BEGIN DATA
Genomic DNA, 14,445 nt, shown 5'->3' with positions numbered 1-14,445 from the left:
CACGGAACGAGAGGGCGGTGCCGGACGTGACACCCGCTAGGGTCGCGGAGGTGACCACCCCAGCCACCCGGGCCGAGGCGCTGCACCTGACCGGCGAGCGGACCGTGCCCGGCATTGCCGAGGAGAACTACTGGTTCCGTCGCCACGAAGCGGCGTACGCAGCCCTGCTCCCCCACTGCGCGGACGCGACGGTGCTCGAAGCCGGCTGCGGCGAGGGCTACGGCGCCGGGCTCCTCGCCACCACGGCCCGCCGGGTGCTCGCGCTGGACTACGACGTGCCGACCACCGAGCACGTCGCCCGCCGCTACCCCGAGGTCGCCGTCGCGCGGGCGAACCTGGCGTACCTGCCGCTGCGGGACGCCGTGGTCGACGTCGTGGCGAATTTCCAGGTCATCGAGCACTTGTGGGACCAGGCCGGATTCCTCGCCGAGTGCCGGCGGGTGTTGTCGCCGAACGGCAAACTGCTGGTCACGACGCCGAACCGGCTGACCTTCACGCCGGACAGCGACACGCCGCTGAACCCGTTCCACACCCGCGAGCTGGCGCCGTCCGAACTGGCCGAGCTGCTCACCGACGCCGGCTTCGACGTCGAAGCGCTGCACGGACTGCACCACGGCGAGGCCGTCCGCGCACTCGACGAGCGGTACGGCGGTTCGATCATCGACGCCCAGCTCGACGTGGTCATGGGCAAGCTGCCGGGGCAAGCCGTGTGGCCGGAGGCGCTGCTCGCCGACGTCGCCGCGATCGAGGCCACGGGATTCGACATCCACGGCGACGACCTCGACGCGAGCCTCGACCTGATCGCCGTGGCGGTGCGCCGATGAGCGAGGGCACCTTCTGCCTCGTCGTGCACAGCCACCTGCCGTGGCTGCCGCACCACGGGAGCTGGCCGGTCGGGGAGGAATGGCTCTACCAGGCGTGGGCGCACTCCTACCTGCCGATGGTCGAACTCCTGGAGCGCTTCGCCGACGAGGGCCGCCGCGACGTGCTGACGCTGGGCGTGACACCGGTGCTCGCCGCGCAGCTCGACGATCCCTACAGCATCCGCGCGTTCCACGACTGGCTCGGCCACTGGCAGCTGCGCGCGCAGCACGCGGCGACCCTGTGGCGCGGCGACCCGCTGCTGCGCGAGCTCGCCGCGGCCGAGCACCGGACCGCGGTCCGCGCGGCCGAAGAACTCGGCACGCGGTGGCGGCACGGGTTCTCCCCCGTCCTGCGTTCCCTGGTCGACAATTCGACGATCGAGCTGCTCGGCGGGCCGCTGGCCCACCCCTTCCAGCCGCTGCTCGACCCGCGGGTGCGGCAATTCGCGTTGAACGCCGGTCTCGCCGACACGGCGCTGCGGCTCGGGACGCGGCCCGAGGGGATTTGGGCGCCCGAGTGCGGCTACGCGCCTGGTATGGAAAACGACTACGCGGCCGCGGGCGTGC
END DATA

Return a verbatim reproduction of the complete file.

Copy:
Genomic DNA, 14,445 nt, shown 5'->3' with positions numbered 1-14,445 from the left:
CACGGAACGAGAGGGCGGTGCCGGACGTGACACCCGCTAGGGTCGCGGAGGTGACCACCCCAGCCACCCGGGCCGAGGCGCTGCACCTGACCGGCGAGCGGACCGTGCCCGGCATTGCCGAGGAGAACTACTGGTTCCGTCGCCACGAAGCGGCGTACGCAGCCCTGCTCCCCCACTGCGCGGACGCGACGGTGCTCGAAGCCGGCTGCGGCGAGGGCTACGGCGCCGGGCTCCTCGCCACCACGGCCCGCCGGGTGCTCGCGCTGGACTACGACGTGCCGACCACCGAGCACGTCGCCCGCCGCTACCCCGAGGTCGCCGTCGCGCGGGCGAACCTGGCGTACCTGCCGCTGCGGGACGCCGTGGTCGACGTCGTGGCGAATTTCCAGGTCATCGAGCACTTGTGGGACCAGGCCGGATTCCTCGCCGAGTGCCGGCGGGTGTTGTCGCCGAACGGCAAACTGCTGGTCACGACGCCGAACCGGCTGACCTTCACGCCGGACAGCGACACGCCGCTGAACCCGTTCCACACCCGCGAGCTGGCGCCGTCCGAACTGGCCGAGCTGCTCACCGACGCCGGCTTCGACGTCGAAGCGCTGCACGGACTGCACCACGGCGAGGCCGTCCGCGCACTCGACGAGCGGTACGGCGGTTCGATCATCGACGCCCAGCTCGACGTGGTCATGGGCAAGCTGCCGGGGCAAGCCGTGTGGCCGGAGGCGCTGCTCGCCGACGTCGCCGCGATCGAGGCCACGGGATTCGACATCCACGGCGACGACCTCGACGCGAGCCTCGACCTGATCGCCGTGGCGGTGCGCCGATGAGCGAGGGCACCTTCTGCCTCGTCGTGCACAGCCACCTGCCGTGGCTGCCGCACCACGGGAGCTGGCCGGTCGGGGAGGAATGGCTCTACCAGGCGTGGGCGCACTCCTACCTGCCGATGGTCGAACTCCTGGAGCGCTTCGCCGACGAGGGCCGCCGCGACGTGCTGACGCTGGGCGTGACACCGGTGCTCGCCGCGCAGCTCGACGATCCCTACAGCATCCGCGCGTTCCACGACTGGCTCGGCCACTGGCAGCTGCGCGCGCAGCACGCGGCGACCCTGTGGCGCGGCGACCCGCTGCTGCGCGAGCTCGCCGCGGCCGAGCACCGGACCGCGGTCCGCGCGGCCGAAGAACTCGGCACGCGGTGGCGGCACGGGTTCTCCCCCGTCCTGCGTTCCCTGGTCGACAATTCGACGATCGAGCTGCTCGGCGGGCCGCTGGCCCACCCCTTCCAGCCGCTGCTCGACCCGCGGGTGCGGCAATTCGCGTTGAACGCCGGTCTCGCCGACACGGCGCTGCGGCTCGGGACGCGGCCCGAGGGGATTTGGGCGCCCGAGTGCGGCTACGCGCCTGGTATGGAAAACGACTACGCGGCCGCGGGCGTGC